1-5. This phase concerns both AC and RC efforts during peacetime to plan, train, and prepare to accomplish all required mobilization and deployment tasks. Planning for mobilization includes unit operational requirements, training requirements, personnel and equipment status, and the impact of mobilization on soldiers, their families, and the community. During the planning phase, units are expected to complete as many SRP actions as possible. Examples include medical, dental, financial, legal, family support activities, and family care plans. Logistically, units may have shortages of authorized personnel, equipment, supplies, or other items such as PLL. Commanders should recognize and initiate actions to resolve these areas of concern. This phase ends with an alert notification.


1-6. This phase of mobilization begins when a unit receives notice of a pending order. The unit is mobilized, actions to complete SRP begun in Phase 1 are implemented, a final personnel screening is conducted for deployability, and personnel and equipment may be cross-leveled to bring alerted units to a minimum deployability criteria by higher command levels after DA DCSOPS approval. RC units coordinate with and prepare to move to their assigned MS. This phase ends with the unit's entry on active duty.


1-7. This phase begins with AC preparation for deployment and RC preparation for the unit's entry on active federal duty. AC and RC unit activities at HS include an inventory of unit property, dispatching the advance party to the MS, load-out, convoy clearance to the MS, any required SI or CI assistance, activate the plan for retrieval of equipment in maintenance or on loan, and execution of the movement plan. This phase ends when the unit arrives at the MS.


1-8. This phase begins with unit arrival at the MS or mobilization site. Command of the arriving unit passes from the appropriate CONUSA to the MS command authority. SI and MS unit actions include continued SRP processing, other personnel and equipment processing as required, and conduct of mission essential training. Units conduct individual and collective training tasks and update USR, movement data, and the DEL. Units are validated and reported as available for movement to the POE. This phase ends when the unit arrives at the POE.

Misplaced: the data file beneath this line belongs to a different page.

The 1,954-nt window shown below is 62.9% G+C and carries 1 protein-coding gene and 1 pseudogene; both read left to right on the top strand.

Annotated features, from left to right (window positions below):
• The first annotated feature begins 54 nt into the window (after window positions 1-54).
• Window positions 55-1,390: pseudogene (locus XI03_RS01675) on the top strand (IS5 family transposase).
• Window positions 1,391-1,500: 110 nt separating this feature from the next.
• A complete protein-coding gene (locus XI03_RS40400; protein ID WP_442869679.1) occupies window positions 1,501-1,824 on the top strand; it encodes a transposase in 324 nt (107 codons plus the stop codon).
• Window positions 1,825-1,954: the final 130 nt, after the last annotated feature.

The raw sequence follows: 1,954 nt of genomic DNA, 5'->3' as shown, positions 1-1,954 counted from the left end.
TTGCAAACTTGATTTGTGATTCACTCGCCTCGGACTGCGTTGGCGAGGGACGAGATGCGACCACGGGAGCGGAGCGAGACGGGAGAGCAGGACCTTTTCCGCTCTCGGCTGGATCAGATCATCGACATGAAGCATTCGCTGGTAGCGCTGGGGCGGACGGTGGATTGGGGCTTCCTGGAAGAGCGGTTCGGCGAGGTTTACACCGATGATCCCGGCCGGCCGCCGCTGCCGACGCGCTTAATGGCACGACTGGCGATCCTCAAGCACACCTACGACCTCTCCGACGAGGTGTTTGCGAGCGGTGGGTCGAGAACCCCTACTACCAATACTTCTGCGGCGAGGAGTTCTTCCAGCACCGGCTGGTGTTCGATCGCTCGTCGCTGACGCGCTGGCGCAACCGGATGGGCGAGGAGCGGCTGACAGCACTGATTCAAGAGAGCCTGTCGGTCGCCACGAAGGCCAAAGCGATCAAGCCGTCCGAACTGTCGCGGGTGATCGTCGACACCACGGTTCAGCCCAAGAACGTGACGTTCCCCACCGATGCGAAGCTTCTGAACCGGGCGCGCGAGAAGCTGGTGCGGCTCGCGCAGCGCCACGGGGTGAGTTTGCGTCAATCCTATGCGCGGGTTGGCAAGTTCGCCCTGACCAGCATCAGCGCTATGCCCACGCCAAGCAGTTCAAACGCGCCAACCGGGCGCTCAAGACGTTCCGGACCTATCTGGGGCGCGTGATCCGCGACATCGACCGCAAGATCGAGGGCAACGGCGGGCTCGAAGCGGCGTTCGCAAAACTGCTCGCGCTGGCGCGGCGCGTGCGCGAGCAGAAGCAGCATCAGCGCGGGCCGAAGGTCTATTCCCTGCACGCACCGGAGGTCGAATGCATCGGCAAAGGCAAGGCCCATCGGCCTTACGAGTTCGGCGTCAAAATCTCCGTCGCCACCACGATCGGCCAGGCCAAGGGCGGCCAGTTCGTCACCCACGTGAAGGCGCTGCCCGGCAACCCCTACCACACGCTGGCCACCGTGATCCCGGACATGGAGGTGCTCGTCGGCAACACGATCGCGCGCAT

1-9. This phase begins with the arrival of the unit at its POE. Unit actions at the APOE or SPOE include preparing and loading equipment and manifesting and loading personnel. This phase ends with the departure of personnel and equipment from the POE.


1-10. Every deployment is unique. Many aspects of a deployment overlap and can happen simultaneously. They can be abbreviated and adjusted as required. However, the fundamental planning process of deploying the force does not change. Figure 1-2, outlines the five phases of deployment. These phases include the following:

Figure 1-2. Force Projection Operations

  • Predeployment activities.
  • Movement to the POE.
  • Strategic lift.
  • Theater reception.
  • Theater onward movement.